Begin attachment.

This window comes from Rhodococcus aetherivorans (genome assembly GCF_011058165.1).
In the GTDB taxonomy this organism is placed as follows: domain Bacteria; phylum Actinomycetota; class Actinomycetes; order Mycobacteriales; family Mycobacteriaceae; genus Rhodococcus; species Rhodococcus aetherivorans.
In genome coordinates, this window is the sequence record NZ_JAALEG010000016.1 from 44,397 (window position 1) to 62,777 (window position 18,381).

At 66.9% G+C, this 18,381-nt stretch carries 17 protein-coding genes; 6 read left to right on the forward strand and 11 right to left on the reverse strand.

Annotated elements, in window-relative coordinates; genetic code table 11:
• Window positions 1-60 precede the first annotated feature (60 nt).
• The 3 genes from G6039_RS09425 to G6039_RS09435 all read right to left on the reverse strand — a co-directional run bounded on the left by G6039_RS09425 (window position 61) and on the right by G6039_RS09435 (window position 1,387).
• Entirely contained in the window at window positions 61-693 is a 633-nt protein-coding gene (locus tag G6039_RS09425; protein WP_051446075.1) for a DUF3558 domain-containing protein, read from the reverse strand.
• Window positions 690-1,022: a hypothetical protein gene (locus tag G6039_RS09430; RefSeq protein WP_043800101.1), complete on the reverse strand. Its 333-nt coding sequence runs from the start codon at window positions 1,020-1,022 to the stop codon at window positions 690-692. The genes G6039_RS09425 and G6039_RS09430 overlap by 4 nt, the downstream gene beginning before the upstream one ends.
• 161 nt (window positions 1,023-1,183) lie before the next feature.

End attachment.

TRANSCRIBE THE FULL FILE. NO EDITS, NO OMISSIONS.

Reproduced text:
This window comes from Rhodococcus aetherivorans (genome assembly GCF_011058165.1).
In the GTDB taxonomy this organism is placed as follows: domain Bacteria; phylum Actinomycetota; class Actinomycetes; order Mycobacteriales; family Mycobacteriaceae; genus Rhodococcus; species Rhodococcus aetherivorans.
In genome coordinates, this window is the sequence record NZ_JAALEG010000016.1 from 44,397 (window position 1) to 62,777 (window position 18,381).

At 66.9% G+C, this 18,381-nt stretch carries 17 protein-coding genes; 6 read left to right on the forward strand and 11 right to left on the reverse strand.

Annotated elements, in window-relative coordinates; genetic code table 11:
• Window positions 1-60 precede the first annotated feature (60 nt).
• The 3 genes from G6039_RS09425 to G6039_RS09435 all read right to left on the reverse strand — a co-directional run bounded on the left by G6039_RS09425 (window position 61) and on the right by G6039_RS09435 (window position 1,387).
• Entirely contained in the window at window positions 61-693 is a 633-nt protein-coding gene (locus tag G6039_RS09425; protein WP_051446075.1) for a DUF3558 domain-containing protein, read from the reverse strand.
• Window positions 690-1,022: a hypothetical protein gene (locus tag G6039_RS09430; RefSeq protein WP_043800101.1), complete on the reverse strand. Its 333-nt coding sequence runs from the start codon at window positions 1,020-1,022 to the stop codon at window positions 690-692. The genes G6039_RS09425 and G6039_RS09430 overlap by 4 nt, the downstream gene beginning before the upstream one ends.
• 161 nt (window positions 1,023-1,183) lie before the next feature.